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Cairate Monastery’s real name is the Monastery of Santa Maria Assunta and it’s located in the town of Cairate, in the province of Varese.
Seen from the outside, the first thing you see is a large building on two floors which looks like a peasant’s house. However, this is not the case; its appearance is due to the many architectural changes the monastery has undergone.
Cairate monastery is believed to have been built in the first half of the 8th century on the wishes of a Lombard noblewoman, Manigunda. She is said to have built the convent after being cured of an illness by drinking from a spring in nearby Bergoro.
The story is supported by the discovery of a sarcophagus containing female remains and rich grave goods during restoration work on the church.
The building was also the administrative centre for the management of the numerous mills owned by the estate.
Barbarossa is known to have stopped here before facing the Lombard League in the battle of Legnano on 29 May 1176 in which he was finally defeated.
The monastery originally only had one floor but the Council of Trent (16th century) later laid down that each individual nun who took the veil had to have her own cell.
Everything was raised by a floor to create space. In the following century the Austrian government obliged all cloistered monasteries to carry out work which was useful to the community. The sisters adapted by installing a school until 1799, the year in which the monastery was suppressed.
In 1801 it was sold to private individuals. They modified the structure by destroying the cloister and the rooms to make the area into living spaces.
It was gradually abandoned and left to decay until 1975 when the town of Cairate started a slow process of acquiring the properties. The entire structure finally became public property in 1996. Restoration began at the turn of 2001/2002 and finally ended in 2013.
The monastery is quadrangular in plan and is set around the cloister. It is built on two floors with the church is on the south-west side. The section of the complex outside the quadrilateral has been turned into a library and municipal offices by the town.
The monastic complex, the rooms for the nuns and the crypt are behind the church. All are built over the remains of the walls of a 2nd century Roman granary. These were discovered during the excavations for the restoration work and were made partially visible.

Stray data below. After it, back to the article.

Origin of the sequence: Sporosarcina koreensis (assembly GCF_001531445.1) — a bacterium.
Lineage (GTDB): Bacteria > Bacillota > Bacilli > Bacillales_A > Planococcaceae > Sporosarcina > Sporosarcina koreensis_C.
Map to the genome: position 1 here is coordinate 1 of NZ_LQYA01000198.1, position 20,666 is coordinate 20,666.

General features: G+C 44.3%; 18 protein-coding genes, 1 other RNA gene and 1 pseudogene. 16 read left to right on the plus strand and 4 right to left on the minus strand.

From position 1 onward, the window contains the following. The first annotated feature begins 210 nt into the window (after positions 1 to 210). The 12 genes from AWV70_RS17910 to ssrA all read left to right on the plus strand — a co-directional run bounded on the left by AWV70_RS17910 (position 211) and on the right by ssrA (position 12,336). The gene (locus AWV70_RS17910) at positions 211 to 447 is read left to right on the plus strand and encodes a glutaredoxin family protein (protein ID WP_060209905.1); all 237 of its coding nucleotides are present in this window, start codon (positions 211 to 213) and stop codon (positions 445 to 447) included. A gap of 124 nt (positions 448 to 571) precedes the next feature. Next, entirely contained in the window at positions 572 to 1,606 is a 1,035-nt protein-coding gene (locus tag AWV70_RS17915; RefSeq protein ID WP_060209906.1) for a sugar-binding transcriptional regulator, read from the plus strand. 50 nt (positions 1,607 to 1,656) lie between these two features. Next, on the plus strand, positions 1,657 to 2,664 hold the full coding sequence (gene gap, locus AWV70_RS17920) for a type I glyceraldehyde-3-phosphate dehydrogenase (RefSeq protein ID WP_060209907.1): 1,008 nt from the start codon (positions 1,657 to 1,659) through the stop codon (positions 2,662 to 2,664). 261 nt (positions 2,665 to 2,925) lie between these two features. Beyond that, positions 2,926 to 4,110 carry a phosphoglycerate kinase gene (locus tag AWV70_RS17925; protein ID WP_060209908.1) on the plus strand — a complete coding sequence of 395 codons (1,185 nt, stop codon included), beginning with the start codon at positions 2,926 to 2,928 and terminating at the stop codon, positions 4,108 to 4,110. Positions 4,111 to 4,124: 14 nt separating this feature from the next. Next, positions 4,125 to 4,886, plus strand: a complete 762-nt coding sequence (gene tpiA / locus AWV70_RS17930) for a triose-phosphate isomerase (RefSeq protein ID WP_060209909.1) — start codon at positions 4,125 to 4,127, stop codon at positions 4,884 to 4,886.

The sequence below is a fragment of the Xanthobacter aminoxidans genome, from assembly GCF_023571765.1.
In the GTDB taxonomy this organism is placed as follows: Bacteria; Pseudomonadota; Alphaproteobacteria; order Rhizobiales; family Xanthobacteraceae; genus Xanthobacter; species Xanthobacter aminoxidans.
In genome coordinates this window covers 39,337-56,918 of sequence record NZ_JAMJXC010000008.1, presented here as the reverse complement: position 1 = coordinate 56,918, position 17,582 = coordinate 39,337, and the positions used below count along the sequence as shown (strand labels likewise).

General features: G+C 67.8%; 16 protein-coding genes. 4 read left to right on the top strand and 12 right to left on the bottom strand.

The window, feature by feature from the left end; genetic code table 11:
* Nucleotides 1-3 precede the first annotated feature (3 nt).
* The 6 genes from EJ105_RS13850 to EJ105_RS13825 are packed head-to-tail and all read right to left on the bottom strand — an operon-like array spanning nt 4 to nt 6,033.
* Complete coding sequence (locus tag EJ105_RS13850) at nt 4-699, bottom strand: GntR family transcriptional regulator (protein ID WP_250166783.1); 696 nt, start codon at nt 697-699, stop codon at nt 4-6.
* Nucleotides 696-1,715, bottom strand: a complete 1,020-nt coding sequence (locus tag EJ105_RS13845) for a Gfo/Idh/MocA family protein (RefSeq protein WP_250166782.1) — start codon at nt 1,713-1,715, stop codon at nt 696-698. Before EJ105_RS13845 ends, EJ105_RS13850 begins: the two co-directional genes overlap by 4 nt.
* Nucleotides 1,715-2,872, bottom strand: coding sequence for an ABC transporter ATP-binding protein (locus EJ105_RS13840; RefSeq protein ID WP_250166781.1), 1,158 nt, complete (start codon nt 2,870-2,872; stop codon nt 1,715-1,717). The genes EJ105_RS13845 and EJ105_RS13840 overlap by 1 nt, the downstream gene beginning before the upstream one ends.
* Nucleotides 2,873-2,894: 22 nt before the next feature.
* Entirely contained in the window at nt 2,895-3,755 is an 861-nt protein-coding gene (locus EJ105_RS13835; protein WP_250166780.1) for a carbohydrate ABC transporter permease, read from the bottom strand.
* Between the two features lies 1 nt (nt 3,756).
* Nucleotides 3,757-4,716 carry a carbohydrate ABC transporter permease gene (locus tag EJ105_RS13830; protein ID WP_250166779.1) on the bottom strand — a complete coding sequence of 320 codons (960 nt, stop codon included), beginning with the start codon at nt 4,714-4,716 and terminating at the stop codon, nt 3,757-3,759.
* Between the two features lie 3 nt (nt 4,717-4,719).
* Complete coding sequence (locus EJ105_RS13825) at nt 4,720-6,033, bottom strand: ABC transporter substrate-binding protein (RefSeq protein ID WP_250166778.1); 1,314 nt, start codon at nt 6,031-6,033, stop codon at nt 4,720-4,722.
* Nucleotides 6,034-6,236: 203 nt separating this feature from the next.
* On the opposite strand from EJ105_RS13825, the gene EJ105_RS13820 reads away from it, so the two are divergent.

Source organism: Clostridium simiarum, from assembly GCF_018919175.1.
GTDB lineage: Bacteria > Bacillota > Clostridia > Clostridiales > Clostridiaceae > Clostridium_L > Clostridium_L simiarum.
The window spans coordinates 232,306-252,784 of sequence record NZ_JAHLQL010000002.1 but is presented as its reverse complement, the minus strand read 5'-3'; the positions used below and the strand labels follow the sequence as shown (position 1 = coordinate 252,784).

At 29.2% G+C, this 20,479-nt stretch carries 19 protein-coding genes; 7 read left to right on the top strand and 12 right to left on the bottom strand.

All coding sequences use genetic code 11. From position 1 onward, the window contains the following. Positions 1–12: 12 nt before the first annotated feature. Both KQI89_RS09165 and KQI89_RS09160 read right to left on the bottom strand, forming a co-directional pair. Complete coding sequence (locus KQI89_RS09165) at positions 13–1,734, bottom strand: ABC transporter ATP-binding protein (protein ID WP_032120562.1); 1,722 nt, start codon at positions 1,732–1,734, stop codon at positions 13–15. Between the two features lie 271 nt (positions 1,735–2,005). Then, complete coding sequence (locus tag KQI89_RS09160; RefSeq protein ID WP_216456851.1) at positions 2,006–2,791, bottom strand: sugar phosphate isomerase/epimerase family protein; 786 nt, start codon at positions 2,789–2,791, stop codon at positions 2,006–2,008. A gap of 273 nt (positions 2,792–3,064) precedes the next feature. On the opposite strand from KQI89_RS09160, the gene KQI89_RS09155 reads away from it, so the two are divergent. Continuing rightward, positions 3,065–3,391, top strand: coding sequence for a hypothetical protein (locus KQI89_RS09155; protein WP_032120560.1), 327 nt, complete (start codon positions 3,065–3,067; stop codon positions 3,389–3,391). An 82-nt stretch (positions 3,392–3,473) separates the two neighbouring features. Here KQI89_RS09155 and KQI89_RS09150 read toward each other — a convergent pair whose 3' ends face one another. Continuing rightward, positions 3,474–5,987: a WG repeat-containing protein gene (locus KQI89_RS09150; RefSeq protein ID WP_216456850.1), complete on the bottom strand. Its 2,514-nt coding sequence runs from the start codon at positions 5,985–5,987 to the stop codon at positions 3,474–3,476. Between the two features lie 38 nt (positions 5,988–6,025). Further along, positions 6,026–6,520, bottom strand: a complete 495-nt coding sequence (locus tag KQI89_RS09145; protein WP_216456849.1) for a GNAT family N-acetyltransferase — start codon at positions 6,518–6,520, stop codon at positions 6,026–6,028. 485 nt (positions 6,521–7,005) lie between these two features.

Visiting the Monastery
The visit can be free or guided. There’s no admission fee but a voluntary donation is requested; the visit lasts two hours.
The route takes you to visit both levels of the monastery. I’d advise the guided tour. Some rooms are equipped with screens which explain the complex’s history and events.
You find out more about its past during your visit as you discover segments of frescoes, capitals and sections of the wall saved by the restoration work.
The music room
There’s one very special room on the second floor, the music room.
The first thing that strikes you is the coffered ceiling. The second is the presence of a fresco showing figures of cherubs grappling with musical instruments, weapons and animals. The fresco is around the edge of the ceiling and it’s in perfect condition; there is now a conditioning system in place which preserves the work
The church was initially of the basilica type with three aisles; over the centuries it has undergone many changes to end up as it is today. It is divided in two by a partition wall whose purpose was to keep the cloistered nuns separate from the population.
Look for a niche which served as a kneeling-stool. This has a small opening to allow the priest to give the nuns communion without them being seen.
The monastery today
As well as being an ecomuseum, the monastery is used for artistic and cultural events.
Many of its works have been lent to various museums between Varese and Milan and the plan is to bring them back when all the rooms are ready to host them.
The Manigunda legend seems to be going strong; her ghost is said to still wander around the Monastery. Enjoy your visit!
How to get to Cairate Monastery
Address: the entrance is from the piazza in via Pontida 8.
How to get there from Varese:
Take the SS 233 to the junction with the SP 2; turn right at the roundabout and continue along via Dorligo Albisetti, following the SP 2 to the traffic lights.
Follow the road downhill to the left in the direction of Cairate. When you reach the top of the hill go right and take the first street after the church, Via Pontida; carry on for a few dozen metres to enter the square.
How to get there from Milan:
A8 Milan—Varese Autostrada dei Laghi, exit Solbiate Arno, direction Carnago, and follow the directions for Tradate.
From 1/4 to 30/9
Saturday: 2:00 p.m. – 6:00 p.m.
Sundays and holidays: 10:00 a.m. – 12:00 noon and 2:00 p.m. – 6.00 p.m.
From 1/10 to 31/3
Saturdays, Sundays and holidays: 2.00 p.m. – 5.00 p.m.